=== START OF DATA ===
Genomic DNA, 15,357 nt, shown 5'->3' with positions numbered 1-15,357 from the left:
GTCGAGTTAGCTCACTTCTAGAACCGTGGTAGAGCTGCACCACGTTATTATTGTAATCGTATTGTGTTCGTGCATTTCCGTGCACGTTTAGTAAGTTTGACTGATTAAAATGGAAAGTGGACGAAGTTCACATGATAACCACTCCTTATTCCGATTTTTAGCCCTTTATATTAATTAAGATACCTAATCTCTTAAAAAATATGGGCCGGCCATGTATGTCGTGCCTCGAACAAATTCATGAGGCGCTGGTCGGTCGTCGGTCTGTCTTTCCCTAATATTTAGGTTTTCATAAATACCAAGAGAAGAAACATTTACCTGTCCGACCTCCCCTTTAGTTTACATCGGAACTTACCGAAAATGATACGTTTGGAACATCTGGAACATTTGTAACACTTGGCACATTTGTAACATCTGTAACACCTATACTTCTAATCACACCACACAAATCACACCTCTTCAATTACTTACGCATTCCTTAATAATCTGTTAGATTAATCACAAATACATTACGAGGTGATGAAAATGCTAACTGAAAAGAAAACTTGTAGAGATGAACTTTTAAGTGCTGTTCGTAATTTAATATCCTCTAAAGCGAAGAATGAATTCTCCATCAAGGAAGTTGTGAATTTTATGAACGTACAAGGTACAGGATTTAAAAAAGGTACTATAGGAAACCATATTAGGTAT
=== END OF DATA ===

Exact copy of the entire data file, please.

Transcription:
Genomic DNA, 15,357 nt, shown 5'->3' with positions numbered 1-15,357 from the left:
GTCGAGTTAGCTCACTTCTAGAACCGTGGTAGAGCTGCACCACGTTATTATTGTAATCGTATTGTGTTCGTGCATTTCCGTGCACGTTTAGTAAGTTTGACTGATTAAAATGGAAAGTGGACGAAGTTCACATGATAACCACTCCTTATTCCGATTTTTAGCCCTTTATATTAATTAAGATACCTAATCTCTTAAAAAATATGGGCCGGCCATGTATGTCGTGCCTCGAACAAATTCATGAGGCGCTGGTCGGTCGTCGGTCTGTCTTTCCCTAATATTTAGGTTTTCATAAATACCAAGAGAAGAAACATTTACCTGTCCGACCTCCCCTTTAGTTTACATCGGAACTTACCGAAAATGATACGTTTGGAACATCTGGAACATTTGTAACACTTGGCACATTTGTAACATCTGTAACACCTATACTTCTAATCACACCACACAAATCACACCTCTTCAATTACTTACGCATTCCTTAATAATCTGTTAGATTAATCACAAATACATTACGAGGTGATGAAAATGCTAACTGAAAAGAAAACTTGTAGAGATGAACTTTTAAGTGCTGTTCGTAATTTAATATCCTCTAAAGCGAAGAATGAATTCTCCATCAAGGAAGTTGTGAATTTTATGAACGTACAAGGTACAGGATTTAAAAAAGGTACTATAGGAAACCATATTAGGTAT